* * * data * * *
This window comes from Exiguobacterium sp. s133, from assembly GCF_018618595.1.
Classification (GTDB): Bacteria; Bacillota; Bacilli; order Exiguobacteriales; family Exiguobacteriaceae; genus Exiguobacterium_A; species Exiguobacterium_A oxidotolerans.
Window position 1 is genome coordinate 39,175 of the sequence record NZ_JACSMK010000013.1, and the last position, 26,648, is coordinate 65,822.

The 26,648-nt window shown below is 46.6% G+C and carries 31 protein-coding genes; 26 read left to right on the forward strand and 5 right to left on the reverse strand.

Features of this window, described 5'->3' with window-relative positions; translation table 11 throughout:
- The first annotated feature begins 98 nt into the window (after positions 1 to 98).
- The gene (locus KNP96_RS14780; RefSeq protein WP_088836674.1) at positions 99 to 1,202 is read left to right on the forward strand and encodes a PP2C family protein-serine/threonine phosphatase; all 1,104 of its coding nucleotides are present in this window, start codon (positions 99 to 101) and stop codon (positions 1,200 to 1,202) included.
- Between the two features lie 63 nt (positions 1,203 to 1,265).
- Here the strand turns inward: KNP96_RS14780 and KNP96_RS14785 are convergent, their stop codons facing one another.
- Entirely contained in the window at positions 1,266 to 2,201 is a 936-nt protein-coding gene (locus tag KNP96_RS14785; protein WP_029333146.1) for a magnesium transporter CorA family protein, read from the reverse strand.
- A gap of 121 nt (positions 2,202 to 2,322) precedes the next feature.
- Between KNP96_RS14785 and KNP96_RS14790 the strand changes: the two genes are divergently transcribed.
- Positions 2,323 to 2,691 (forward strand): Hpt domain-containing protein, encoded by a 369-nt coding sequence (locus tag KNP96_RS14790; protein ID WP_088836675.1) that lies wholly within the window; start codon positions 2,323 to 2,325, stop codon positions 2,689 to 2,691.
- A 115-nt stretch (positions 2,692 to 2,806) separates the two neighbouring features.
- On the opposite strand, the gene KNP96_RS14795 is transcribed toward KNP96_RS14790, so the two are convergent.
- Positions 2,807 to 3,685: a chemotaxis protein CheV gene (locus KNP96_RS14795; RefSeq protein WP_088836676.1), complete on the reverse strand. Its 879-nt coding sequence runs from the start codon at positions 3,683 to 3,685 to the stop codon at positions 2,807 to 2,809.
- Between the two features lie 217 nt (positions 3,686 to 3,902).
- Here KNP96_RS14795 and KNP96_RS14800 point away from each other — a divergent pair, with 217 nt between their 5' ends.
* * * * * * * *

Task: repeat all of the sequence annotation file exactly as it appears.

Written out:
This window comes from Exiguobacterium sp. s133, from assembly GCF_018618595.1.
Classification (GTDB): Bacteria; Bacillota; Bacilli; order Exiguobacteriales; family Exiguobacteriaceae; genus Exiguobacterium_A; species Exiguobacterium_A oxidotolerans.
Window position 1 is genome coordinate 39,175 of the sequence record NZ_JACSMK010000013.1, and the last position, 26,648, is coordinate 65,822.

The 26,648-nt window shown below is 46.6% G+C and carries 31 protein-coding genes; 26 read left to right on the forward strand and 5 right to left on the reverse strand.

Features of this window, described 5'->3' with window-relative positions; translation table 11 throughout:
- The first annotated feature begins 98 nt into the window (after positions 1 to 98).
- The gene (locus KNP96_RS14780; RefSeq protein WP_088836674.1) at positions 99 to 1,202 is read left to right on the forward strand and encodes a PP2C family protein-serine/threonine phosphatase; all 1,104 of its coding nucleotides are present in this window, start codon (positions 99 to 101) and stop codon (positions 1,200 to 1,202) included.
- Between the two features lie 63 nt (positions 1,203 to 1,265).
- Here the strand turns inward: KNP96_RS14780 and KNP96_RS14785 are convergent, their stop codons facing one another.
- Entirely contained in the window at positions 1,266 to 2,201 is a 936-nt protein-coding gene (locus tag KNP96_RS14785; protein WP_029333146.1) for a magnesium transporter CorA family protein, read from the reverse strand.
- A gap of 121 nt (positions 2,202 to 2,322) precedes the next feature.
- Between KNP96_RS14785 and KNP96_RS14790 the strand changes: the two genes are divergently transcribed.
- Positions 2,323 to 2,691 (forward strand): Hpt domain-containing protein, encoded by a 369-nt coding sequence (locus tag KNP96_RS14790; protein ID WP_088836675.1) that lies wholly within the window; start codon positions 2,323 to 2,325, stop codon positions 2,689 to 2,691.
- A 115-nt stretch (positions 2,692 to 2,806) separates the two neighbouring features.
- On the opposite strand, the gene KNP96_RS14795 is transcribed toward KNP96_RS14790, so the two are convergent.
- Positions 2,807 to 3,685: a chemotaxis protein CheV gene (locus KNP96_RS14795; RefSeq protein WP_088836676.1), complete on the reverse strand. Its 879-nt coding sequence runs from the start codon at positions 3,683 to 3,685 to the stop codon at positions 2,807 to 2,809.
- Between the two features lie 217 nt (positions 3,686 to 3,902).
- Here KNP96_RS14795 and KNP96_RS14800 point away from each other — a divergent pair, with 217 nt between their 5' ends.